When things go wrong, are you nimble enough to:
1. Spring into action
2. Identify the issue
3. Plan a recovery
4. Implement the plan within a day? (How about within hours?)
That’s what your customers expect and deserve.
It has been proven that a genuine apology strengthens the emotional connection that a customer has with a company. Being human and prone to making mistakes, we’re in luck. We have the opportunity regularly to make amends.
There was an infamous human dispute that occurred between not a company and a customer, but between two sports legends. George Steinbrenner, owner of the New York Yankees, unceremoniously dumped beloved Yogi Berra as manager of the team in the middle of the 1985 season. Steinbrenner didn’t deliver the news personally. He jobbed out the task to a member of his organization. Steinbrenner never apologized to Yogi Berra for his action or the manner in which he carried it out. Berra vowed never to set foot in Yankee Stadium again. Many secondhand invitations to return to Yankee Stadium were delivered to Berra over the years, but he didn’t budge until Steinbrenner got personally involved. Fourteen years later, Steinbrenner finally apologized to Yogi Berra. This belated apology violated the first principle of a good apology: swift delivery. But it was sincere and humane, and he took the blame for the action. After 14 years, they made amends.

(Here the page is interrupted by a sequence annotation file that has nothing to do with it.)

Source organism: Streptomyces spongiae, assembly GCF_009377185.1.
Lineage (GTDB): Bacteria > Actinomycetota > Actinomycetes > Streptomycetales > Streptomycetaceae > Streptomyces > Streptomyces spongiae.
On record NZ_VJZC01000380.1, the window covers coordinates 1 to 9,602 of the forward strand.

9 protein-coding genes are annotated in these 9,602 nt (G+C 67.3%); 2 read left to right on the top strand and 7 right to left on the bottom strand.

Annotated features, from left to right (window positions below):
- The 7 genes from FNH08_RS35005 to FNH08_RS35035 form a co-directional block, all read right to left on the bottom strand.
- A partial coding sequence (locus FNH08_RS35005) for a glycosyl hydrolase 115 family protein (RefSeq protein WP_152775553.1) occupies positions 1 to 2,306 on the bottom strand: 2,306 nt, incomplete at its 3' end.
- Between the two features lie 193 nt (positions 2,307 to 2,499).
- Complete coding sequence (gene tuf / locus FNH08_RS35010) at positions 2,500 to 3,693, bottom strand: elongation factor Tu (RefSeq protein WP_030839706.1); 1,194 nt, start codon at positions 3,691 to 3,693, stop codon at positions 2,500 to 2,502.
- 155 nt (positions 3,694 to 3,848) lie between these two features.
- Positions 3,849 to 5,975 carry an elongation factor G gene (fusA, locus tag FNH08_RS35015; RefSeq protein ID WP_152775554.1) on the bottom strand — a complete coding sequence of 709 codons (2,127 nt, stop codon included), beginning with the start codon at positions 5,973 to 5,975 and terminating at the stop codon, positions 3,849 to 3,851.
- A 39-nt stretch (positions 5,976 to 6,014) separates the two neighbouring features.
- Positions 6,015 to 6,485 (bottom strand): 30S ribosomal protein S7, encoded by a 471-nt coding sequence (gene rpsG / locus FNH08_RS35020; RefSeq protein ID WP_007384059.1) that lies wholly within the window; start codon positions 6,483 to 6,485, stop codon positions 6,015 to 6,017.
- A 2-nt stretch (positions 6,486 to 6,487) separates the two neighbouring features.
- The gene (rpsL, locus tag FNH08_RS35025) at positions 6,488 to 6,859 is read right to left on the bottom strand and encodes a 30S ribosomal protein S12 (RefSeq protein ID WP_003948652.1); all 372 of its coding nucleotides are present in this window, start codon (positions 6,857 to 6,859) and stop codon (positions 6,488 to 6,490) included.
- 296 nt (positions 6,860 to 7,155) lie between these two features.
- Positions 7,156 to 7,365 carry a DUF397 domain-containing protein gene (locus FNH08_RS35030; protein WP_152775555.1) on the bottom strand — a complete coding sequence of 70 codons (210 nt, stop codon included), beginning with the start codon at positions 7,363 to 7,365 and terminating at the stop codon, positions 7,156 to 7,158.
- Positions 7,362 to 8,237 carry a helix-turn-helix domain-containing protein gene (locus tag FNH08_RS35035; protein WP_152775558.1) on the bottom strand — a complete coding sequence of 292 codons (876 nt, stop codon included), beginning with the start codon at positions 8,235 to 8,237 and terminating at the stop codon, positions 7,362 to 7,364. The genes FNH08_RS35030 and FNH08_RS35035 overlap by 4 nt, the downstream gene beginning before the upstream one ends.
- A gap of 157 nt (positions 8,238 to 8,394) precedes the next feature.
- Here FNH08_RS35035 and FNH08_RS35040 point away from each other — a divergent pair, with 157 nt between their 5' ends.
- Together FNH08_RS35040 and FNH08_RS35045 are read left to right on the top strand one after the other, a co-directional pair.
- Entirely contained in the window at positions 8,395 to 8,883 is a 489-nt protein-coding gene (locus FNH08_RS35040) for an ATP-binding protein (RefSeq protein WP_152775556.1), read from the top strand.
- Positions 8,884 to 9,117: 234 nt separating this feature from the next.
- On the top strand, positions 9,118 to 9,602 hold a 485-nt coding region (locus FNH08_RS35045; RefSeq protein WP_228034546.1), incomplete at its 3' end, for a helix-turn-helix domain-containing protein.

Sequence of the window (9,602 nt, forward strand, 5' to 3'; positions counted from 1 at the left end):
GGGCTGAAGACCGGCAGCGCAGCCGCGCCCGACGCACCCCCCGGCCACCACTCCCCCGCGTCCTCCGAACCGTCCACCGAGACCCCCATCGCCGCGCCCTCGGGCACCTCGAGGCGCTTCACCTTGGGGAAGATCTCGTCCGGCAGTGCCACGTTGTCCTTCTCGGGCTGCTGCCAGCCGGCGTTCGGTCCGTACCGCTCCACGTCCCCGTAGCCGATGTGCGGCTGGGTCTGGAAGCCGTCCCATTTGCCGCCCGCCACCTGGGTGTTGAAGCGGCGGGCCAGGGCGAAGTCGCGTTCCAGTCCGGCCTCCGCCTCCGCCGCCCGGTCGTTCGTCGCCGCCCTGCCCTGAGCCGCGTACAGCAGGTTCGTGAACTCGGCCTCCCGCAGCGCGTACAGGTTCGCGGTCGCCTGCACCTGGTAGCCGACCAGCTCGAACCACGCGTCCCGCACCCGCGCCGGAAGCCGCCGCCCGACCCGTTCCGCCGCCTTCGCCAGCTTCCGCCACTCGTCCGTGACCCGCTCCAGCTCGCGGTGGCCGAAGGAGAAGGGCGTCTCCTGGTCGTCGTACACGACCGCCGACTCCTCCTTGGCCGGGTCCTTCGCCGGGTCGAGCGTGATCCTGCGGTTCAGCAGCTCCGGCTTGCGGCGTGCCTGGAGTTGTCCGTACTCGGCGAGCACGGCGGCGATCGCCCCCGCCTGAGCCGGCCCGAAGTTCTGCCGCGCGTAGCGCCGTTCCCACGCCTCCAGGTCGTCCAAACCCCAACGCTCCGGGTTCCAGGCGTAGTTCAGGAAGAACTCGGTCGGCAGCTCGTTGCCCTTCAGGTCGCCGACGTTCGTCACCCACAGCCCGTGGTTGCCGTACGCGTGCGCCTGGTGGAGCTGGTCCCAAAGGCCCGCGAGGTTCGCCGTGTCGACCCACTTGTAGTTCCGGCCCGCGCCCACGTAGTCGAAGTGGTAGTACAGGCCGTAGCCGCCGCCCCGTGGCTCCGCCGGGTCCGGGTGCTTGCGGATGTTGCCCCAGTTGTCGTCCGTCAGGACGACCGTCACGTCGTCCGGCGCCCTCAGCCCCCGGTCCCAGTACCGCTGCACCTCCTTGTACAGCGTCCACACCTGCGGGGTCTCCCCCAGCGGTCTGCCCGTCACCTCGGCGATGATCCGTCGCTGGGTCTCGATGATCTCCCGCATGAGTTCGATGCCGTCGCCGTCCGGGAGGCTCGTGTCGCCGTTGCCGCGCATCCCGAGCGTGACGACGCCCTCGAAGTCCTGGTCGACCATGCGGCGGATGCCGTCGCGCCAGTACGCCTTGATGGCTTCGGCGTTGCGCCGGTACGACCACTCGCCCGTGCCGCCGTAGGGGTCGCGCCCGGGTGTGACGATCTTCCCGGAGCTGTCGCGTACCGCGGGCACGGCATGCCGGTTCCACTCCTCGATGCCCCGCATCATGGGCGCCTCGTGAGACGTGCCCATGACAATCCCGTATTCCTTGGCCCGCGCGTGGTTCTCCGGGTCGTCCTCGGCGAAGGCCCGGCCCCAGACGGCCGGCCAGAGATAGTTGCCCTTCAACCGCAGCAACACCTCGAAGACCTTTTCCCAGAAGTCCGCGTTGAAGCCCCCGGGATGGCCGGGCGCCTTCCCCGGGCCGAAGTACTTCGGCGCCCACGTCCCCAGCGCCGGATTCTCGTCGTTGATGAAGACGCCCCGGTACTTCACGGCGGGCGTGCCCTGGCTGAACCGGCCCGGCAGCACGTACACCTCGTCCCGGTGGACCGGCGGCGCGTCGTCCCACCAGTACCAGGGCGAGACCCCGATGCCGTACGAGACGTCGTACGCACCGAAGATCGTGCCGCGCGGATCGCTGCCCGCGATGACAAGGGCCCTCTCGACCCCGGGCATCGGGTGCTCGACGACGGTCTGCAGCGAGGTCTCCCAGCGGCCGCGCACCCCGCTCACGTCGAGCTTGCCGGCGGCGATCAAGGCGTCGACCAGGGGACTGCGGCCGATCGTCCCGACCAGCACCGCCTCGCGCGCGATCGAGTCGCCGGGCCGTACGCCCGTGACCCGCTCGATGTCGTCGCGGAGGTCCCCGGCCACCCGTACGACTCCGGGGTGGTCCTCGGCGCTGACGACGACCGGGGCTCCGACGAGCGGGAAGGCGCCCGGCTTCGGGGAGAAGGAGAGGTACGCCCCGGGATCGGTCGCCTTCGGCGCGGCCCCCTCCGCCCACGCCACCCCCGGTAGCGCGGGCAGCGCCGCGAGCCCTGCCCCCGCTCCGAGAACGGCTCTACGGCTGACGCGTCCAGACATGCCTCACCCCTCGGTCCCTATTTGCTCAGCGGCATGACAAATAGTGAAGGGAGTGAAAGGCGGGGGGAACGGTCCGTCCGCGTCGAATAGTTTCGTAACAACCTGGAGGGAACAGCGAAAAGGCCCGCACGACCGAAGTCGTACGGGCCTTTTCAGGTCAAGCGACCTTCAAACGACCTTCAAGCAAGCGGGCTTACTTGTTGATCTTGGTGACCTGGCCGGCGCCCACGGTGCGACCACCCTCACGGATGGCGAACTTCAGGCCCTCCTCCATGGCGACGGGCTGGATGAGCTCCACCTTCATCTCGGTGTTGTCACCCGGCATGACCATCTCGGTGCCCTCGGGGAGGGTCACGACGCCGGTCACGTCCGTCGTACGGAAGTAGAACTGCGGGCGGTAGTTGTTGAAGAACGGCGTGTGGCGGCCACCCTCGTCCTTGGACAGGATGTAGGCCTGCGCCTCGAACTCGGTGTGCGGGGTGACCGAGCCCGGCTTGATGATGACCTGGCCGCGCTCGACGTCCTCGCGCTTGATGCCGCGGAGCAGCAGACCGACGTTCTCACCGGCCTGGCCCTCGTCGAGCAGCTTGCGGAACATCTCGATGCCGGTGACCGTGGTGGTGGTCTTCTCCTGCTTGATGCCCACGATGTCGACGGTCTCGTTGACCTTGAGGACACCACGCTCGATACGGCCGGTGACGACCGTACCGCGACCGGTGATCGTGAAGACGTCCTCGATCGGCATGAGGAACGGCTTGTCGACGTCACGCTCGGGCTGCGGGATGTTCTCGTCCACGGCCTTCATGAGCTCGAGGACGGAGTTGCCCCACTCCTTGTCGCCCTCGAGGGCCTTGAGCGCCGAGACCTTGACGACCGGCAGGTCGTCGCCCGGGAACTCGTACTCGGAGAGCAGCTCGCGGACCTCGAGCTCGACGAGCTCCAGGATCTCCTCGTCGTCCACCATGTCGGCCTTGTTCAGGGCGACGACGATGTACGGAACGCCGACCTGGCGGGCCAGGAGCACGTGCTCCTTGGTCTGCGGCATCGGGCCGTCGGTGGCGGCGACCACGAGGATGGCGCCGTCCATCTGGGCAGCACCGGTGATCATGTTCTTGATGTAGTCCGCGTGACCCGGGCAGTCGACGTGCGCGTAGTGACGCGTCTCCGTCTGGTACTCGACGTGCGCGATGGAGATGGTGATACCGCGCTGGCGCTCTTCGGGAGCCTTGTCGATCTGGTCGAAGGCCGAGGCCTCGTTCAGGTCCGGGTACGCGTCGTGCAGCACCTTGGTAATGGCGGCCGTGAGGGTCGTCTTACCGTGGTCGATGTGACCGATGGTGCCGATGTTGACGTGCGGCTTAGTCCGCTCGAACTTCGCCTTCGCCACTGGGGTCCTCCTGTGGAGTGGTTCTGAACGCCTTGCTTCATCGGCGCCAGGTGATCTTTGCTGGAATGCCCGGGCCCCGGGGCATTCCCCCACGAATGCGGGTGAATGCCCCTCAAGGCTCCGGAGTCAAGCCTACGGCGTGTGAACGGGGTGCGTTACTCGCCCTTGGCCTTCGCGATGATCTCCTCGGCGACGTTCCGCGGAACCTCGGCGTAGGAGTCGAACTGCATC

Apologies to customers are being tossed about very freely these days. But they often are missing the components which give an apology meaning. Yogi Berra knew when Steinbrenner was finally genuine about making amends. And only then did he agree to accept his apology. He could tell that Steinbrenner had had a change of heart.
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Repairing the emotional connection with your customers and reaping good results has conditions. Your apology must:
- Be genuine.
- Restore confidence in being associated with you.
- Honor those harmed.
- Explain and work to resolve the problem.
- Be delivered swiftly and with humility.
Remember when you were a kid and your brother or sister punched you or pinched you? Sure, he or she apologized. But it didn’t mean much because:
(a) Your parent was usually prompting the words.
(b) You received an apology too many times before, just to be punched again another day.
This is what we put our customers through when we deliver a hollow apology and then don’t fix the problem causing the issue. You’ll likely get credit when you apologize once for a problem. But when it repeats, another letter for the same problem won’t cut it. Your currency with customers and their trust in you will dwindle.
Beloved companies turn “recovery” into an opportunity that says to customers, “Who else would respond this way?” They are zealots about recovering customer goodwill. The measure of the company is determined in these moments. And beloved companies obsess over every moment of these situations because they know that customers are keeping score.